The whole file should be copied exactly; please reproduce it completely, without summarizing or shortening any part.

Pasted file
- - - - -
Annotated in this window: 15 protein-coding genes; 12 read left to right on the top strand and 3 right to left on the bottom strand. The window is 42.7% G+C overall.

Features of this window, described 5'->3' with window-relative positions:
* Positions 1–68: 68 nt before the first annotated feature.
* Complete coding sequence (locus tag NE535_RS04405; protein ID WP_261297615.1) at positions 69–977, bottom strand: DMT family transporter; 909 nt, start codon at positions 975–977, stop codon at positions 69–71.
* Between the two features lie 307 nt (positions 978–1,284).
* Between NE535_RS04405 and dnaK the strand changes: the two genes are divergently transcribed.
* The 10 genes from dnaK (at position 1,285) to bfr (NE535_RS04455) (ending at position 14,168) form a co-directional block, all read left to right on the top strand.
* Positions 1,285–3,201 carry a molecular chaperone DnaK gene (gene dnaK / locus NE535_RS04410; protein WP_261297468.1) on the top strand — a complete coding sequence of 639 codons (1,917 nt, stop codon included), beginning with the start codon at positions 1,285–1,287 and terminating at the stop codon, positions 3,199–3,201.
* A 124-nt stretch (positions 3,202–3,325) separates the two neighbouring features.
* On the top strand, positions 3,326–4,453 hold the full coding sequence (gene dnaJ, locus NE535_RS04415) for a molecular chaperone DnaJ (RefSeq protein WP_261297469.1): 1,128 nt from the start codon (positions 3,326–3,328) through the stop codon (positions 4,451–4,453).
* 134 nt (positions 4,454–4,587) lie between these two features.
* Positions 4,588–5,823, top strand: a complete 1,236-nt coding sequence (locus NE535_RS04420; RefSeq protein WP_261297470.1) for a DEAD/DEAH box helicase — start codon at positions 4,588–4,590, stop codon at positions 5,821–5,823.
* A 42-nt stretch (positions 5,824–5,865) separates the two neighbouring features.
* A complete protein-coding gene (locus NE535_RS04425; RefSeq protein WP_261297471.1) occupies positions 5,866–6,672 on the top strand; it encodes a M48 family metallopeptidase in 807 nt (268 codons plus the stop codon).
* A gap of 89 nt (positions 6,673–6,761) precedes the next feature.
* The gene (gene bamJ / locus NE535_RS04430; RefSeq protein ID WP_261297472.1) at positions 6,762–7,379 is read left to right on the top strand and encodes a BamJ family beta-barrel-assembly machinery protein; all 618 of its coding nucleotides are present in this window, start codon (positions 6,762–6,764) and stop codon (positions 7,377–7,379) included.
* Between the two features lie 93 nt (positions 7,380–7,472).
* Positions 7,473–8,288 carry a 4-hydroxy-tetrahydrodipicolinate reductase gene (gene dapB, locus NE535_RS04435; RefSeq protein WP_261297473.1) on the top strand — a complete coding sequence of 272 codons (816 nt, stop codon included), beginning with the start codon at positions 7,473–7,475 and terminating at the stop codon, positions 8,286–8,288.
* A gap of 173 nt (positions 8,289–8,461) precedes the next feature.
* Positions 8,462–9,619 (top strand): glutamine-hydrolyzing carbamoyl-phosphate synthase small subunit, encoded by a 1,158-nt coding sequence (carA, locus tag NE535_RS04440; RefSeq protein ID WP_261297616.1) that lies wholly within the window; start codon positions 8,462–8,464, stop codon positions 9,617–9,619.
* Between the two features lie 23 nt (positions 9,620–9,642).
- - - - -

Annotated in this window: 15 protein-coding genes; 12 read left to right on the top strand and 3 right to left on the bottom strand. The window is 42.7% G+C overall.

Features of this window, described 5'->3' with window-relative positions:
* Positions 1–68: 68 nt before the first annotated feature.
* Complete coding sequence (locus tag NE535_RS04405; protein ID WP_261297615.1) at positions 69–977, bottom strand: DMT family transporter; 909 nt, start codon at positions 975–977, stop codon at positions 69–71.
* Between the two features lie 307 nt (positions 978–1,284).
* Between NE535_RS04405 and dnaK the strand changes: the two genes are divergently transcribed.
* The 10 genes from dnaK (at position 1,285) to bfr (NE535_RS04455) (ending at position 14,168) form a co-directional block, all read left to right on the top strand.
* Positions 1,285–3,201 carry a molecular chaperone DnaK gene (gene dnaK / locus NE535_RS04410; protein WP_261297468.1) on the top strand — a complete coding sequence of 639 codons (1,917 nt, stop codon included), beginning with the start codon at positions 1,285–1,287 and terminating at the stop codon, positions 3,199–3,201.
* A 124-nt stretch (positions 3,202–3,325) separates the two neighbouring features.
* On the top strand, positions 3,326–4,453 hold the full coding sequence (gene dnaJ, locus NE535_RS04415) for a molecular chaperone DnaJ (RefSeq protein WP_261297469.1): 1,128 nt from the start codon (positions 3,326–3,328) through the stop codon (positions 4,451–4,453).
* 134 nt (positions 4,454–4,587) lie between these two features.
* Positions 4,588–5,823, top strand: a complete 1,236-nt coding sequence (locus NE535_RS04420; RefSeq protein WP_261297470.1) for a DEAD/DEAH box helicase — start codon at positions 4,588–4,590, stop codon at positions 5,821–5,823.
* A 42-nt stretch (positions 5,824–5,865) separates the two neighbouring features.
* A complete protein-coding gene (locus NE535_RS04425; RefSeq protein WP_261297471.1) occupies positions 5,866–6,672 on the top strand; it encodes a M48 family metallopeptidase in 807 nt (268 codons plus the stop codon).
* A gap of 89 nt (positions 6,673–6,761) precedes the next feature.
* The gene (gene bamJ / locus NE535_RS04430; RefSeq protein ID WP_261297472.1) at positions 6,762–7,379 is read left to right on the top strand and encodes a BamJ family beta-barrel-assembly machinery protein; all 618 of its coding nucleotides are present in this window, start codon (positions 6,762–6,764) and stop codon (positions 7,377–7,379) included.
* Between the two features lie 93 nt (positions 7,380–7,472).
* Positions 7,473–8,288 carry a 4-hydroxy-tetrahydrodipicolinate reductase gene (gene dapB, locus NE535_RS04435; RefSeq protein WP_261297473.1) on the top strand — a complete coding sequence of 272 codons (816 nt, stop codon included), beginning with the start codon at positions 7,473–7,475 and terminating at the stop codon, positions 8,286–8,288.
* A gap of 173 nt (positions 8,289–8,461) precedes the next feature.
* Positions 8,462–9,619 (top strand): glutamine-hydrolyzing carbamoyl-phosphate synthase small subunit, encoded by a 1,158-nt coding sequence (carA, locus tag NE535_RS04440; RefSeq protein ID WP_261297616.1) that lies wholly within the window; start codon positions 8,462–8,464, stop codon positions 9,617–9,619.
* Between the two features lie 23 nt (positions 9,620–9,642).